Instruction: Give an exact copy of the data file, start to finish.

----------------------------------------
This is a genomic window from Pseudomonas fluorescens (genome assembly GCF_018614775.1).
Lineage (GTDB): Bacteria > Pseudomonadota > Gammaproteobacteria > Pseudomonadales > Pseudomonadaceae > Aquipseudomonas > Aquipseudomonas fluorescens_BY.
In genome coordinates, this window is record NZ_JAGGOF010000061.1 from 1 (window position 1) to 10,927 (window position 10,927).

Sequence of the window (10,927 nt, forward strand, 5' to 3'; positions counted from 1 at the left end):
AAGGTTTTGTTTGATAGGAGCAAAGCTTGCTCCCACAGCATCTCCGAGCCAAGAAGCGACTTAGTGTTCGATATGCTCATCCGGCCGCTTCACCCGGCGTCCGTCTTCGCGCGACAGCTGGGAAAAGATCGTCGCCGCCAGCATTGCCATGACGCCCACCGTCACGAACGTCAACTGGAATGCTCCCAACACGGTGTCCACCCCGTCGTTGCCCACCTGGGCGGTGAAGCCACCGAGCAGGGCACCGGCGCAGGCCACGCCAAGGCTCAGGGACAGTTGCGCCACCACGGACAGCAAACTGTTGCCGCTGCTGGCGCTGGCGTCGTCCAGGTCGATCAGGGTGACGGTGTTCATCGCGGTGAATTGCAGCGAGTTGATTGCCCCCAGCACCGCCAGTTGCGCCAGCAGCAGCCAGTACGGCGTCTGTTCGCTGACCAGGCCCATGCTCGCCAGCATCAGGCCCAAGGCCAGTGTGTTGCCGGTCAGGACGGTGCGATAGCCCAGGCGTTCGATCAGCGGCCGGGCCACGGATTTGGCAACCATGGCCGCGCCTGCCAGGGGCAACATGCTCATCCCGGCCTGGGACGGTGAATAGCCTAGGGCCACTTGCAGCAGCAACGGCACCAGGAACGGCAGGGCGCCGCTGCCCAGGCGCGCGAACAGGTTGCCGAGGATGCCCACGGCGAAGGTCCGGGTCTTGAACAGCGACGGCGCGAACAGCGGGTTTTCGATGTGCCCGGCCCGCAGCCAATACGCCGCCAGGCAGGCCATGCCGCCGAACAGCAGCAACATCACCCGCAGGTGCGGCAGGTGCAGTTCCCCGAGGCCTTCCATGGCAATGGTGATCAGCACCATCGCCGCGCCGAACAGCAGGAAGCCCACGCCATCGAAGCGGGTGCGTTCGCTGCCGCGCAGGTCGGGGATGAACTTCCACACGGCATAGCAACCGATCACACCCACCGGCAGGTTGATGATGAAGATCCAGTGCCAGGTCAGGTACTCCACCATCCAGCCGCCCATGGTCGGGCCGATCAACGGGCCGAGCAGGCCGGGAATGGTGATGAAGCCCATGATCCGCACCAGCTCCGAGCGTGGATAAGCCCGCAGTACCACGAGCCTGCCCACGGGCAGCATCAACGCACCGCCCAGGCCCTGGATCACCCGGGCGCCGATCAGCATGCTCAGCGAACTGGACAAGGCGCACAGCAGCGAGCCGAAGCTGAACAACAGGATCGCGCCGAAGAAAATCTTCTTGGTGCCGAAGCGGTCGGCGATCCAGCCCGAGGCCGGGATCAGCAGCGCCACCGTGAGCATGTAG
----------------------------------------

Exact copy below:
This is a genomic window from Pseudomonas fluorescens (genome assembly GCF_018614775.1).
Lineage (GTDB): Bacteria > Pseudomonadota > Gammaproteobacteria > Pseudomonadales > Pseudomonadaceae > Aquipseudomonas > Aquipseudomonas fluorescens_BY.
In genome coordinates, this window is record NZ_JAGGOF010000061.1 from 1 (window position 1) to 10,927 (window position 10,927).

Sequence of the window (10,927 nt, forward strand, 5' to 3'; positions counted from 1 at the left end):
AAGGTTTTGTTTGATAGGAGCAAAGCTTGCTCCCACAGCATCTCCGAGCCAAGAAGCGACTTAGTGTTCGATATGCTCATCCGGCCGCTTCACCCGGCGTCCGTCTTCGCGCGACAGCTGGGAAAAGATCGTCGCCGCCAGCATTGCCATGACGCCCACCGTCACGAACGTCAACTGGAATGCTCCCAACACGGTGTCCACCCCGTCGTTGCCCACCTGGGCGGTGAAGCCACCGAGCAGGGCACCGGCGCAGGCCACGCCAAGGCTCAGGGACAGTTGCGCCACCACGGACAGCAAACTGTTGCCGCTGCTGGCGCTGGCGTCGTCCAGGTCGATCAGGGTGACGGTGTTCATCGCGGTGAATTGCAGCGAGTTGATTGCCCCCAGCACCGCCAGTTGCGCCAGCAGCAGCCAGTACGGCGTCTGTTCGCTGACCAGGCCCATGCTCGCCAGCATCAGGCCCAAGGCCAGTGTGTTGCCGGTCAGGACGGTGCGATAGCCCAGGCGTTCGATCAGCGGCCGGGCCACGGATTTGGCAACCATGGCCGCGCCTGCCAGGGGCAACATGCTCATCCCGGCCTGGGACGGTGAATAGCCTAGGGCCACTTGCAGCAGCAACGGCACCAGGAACGGCAGGGCGCCGCTGCCCAGGCGCGCGAACAGGTTGCCGAGGATGCCCACGGCGAAGGTCCGGGTCTTGAACAGCGACGGCGCGAACAGCGGGTTTTCGATGTGCCCGGCCCGCAGCCAATACGCCGCCAGGCAGGCCATGCCGCCGAACAGCAGCAACATCACCCGCAGGTGCGGCAGGTGCAGTTCCCCGAGGCCTTCCATGGCAATGGTGATCAGCACCATCGCCGCGCCGAACAGCAGGAAGCCCACGCCATCGAAGCGGGTGCGTTCGCTGCCGCGCAGGTCGGGGATGAACTTCCACACGGCATAGCAACCGATCACACCCACCGGCAGGTTGATGATGAAGATCCAGTGCCAGGTCAGGTACTCCACCATCCAGCCGCCCATGGTCGGGCCGATCAACGGGCCGAGCAGGCCGGGAATGGTGATGAAGCCCATGATCCGCACCAGCTCCGAGCGTGGATAAGCCCGCAGTACCACGAGCCTGCCCACGGGCAGCATCAACGCACCGCCCAGGCCCTGGATCACCCGGGCGCCGATCAGCATGCTCAGCGAACTGGACAAGGCGCACAGCAGCGAGCCGAAGCTGAACAACAGGATCGCGCCGAAGAAAATCTTCTTGGTGCCGAAGCGGTCGGCGATCCAGCCCGAGGCCGGGATCAGCAGCGCCACCGTGAGCATGTAG